A claim is a one-sentence statement that
      Makes an assertion or takes a stance
      Is based on a generalization
      Is not a fact
      Is debatable
      Must be presented in the introduction of the essay

When making a claim, ask yourself any of the following: 
      What point am I trying to make?
      What am I trying to say?
      What am I getting at?

My family laughs a lot. (Weak because it is an easily observable fact)
Laughter has always been an important part of my family. (Stronger because it presents a position)

Supporting Details

Supporting details provide the means for reinforcing the claim, and can be organized in different patterns – 1) categories/topics or 2) time frames/chronological periods.

Thesis Statement

To create a thesis statement, combine the claim and the supporting details in one sentence. The direction of your essay can change depending on the pattern in which you organize the supporting details.
Supporting details organized into categoriesLaughter has always been an important part of my family; it has helped us to get comfortable after long separations, made it easier to deal with difficult times, and served as a form of entertainment.

Supporting details organized into time frames: Laughter has always been an important part of my life, supporting me throughout my childhood, teenage years, and my adult life.

NOTE: Writing is a fluid process. As you complete your essay, you may realize that your thesis needs to be modified to reflect your position better.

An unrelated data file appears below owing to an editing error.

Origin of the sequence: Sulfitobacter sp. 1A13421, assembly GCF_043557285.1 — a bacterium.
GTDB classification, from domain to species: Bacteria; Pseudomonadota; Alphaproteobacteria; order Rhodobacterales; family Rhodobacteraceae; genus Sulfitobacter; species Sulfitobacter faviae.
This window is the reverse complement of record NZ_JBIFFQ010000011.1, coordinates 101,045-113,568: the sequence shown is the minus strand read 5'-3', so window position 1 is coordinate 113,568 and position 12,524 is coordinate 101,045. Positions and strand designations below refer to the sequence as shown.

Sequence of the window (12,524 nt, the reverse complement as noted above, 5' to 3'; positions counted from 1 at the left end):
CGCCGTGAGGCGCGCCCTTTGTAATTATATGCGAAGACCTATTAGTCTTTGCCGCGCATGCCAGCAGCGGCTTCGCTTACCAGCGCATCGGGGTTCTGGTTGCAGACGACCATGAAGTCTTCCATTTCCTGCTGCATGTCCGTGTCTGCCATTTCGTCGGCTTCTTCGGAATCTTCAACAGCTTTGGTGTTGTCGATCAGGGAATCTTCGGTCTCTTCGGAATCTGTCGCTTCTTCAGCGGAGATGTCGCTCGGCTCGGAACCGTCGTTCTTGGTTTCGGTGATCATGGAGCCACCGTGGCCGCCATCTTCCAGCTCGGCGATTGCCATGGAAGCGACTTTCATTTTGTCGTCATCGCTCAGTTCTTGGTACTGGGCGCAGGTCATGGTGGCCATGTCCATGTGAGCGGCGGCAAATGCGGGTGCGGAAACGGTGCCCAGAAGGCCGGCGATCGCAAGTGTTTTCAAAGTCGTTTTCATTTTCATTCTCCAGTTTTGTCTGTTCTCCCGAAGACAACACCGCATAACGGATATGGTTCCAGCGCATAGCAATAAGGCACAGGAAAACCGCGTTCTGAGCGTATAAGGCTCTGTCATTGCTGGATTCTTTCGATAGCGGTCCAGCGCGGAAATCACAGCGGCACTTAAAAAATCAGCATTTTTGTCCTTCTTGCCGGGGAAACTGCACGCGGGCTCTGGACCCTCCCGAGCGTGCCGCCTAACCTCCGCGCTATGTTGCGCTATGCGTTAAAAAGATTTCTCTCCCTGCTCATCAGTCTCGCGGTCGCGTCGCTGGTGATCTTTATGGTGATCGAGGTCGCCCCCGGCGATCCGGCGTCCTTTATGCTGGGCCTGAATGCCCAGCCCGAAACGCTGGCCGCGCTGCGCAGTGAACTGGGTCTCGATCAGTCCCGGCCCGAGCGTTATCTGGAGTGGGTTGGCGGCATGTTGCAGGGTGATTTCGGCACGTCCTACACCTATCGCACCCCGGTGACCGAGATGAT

Step 4: Writing the Introduction     

The introduction is the most general part of the paper. It helps provide a roadmap for further discussion or analysis. This simplified formula offers components for a basic introduction:

Definition:  Identify, define, and/or describe the topic, concept, or literary theme. What will you be talking about?
Relevance: Show the importance of your topic, concept or theme. How does it relate to or impact society?
Thesis: Copy the thesis statement you generated in the previous step.

Topic:  Laughter in my family

Definition: Laughter is a part of everyday human interaction. It helps build positive experiences

between individuals.

Relevance: Laughter is “the best medicine" for overcoming anger and “breaking the ice.” It makes

people happier, more relaxed, and better able to cope with everyday challenges.

Thesis: Laughter has always been an important part of my family; it has helped us get comfortable after long separations, made it easier to overcome difficult times, and has served as a form
of entertainment.

Step 5: Writing the Body of the Essay

The body of the essay is the most detailed part. It involves addressing each supporting detail in a separate fully- developed paragraph. Make sure to include the necessary details, illustrations, and examples to support the claims.

It is imperative that each supporting detail be announced or introduced within the text. This introduction is called a topic sentence and is found at the beginning of a paragraph. The topic sentence is a statement made about the supporting detail.
Topic sentence 1: Laughter has helped my family create a comfort zone, making it easier to reconnect after long separations.

Topic sentence 2: Laughter has helped us cope during the most difficult times, relieving the pressure of unbearable situations.

Topic sentence 3: Finally, laughter, and jokes keep us entertained, while strengthening our family bond.

Step 6: Writing the Conclusion

Conclusion brings the paper to a close. It should be similar to the introduction, but worded differently. It allows you to reiterate and summarize the main points of the essay. The following components comprise a conclusion:

Relevance:    Why was this important to write about? 
Review:         What main points did you discuss?
Summary:     What do you claim and conclude?

Relevance: Many families use laughter as a source of joy and healing.

Review: Laughter has helped my family unite after prolonged separations, made painful times easier to endure, and offered good times.

Summary: Laughter has, and continues to be, the balancing force of my family.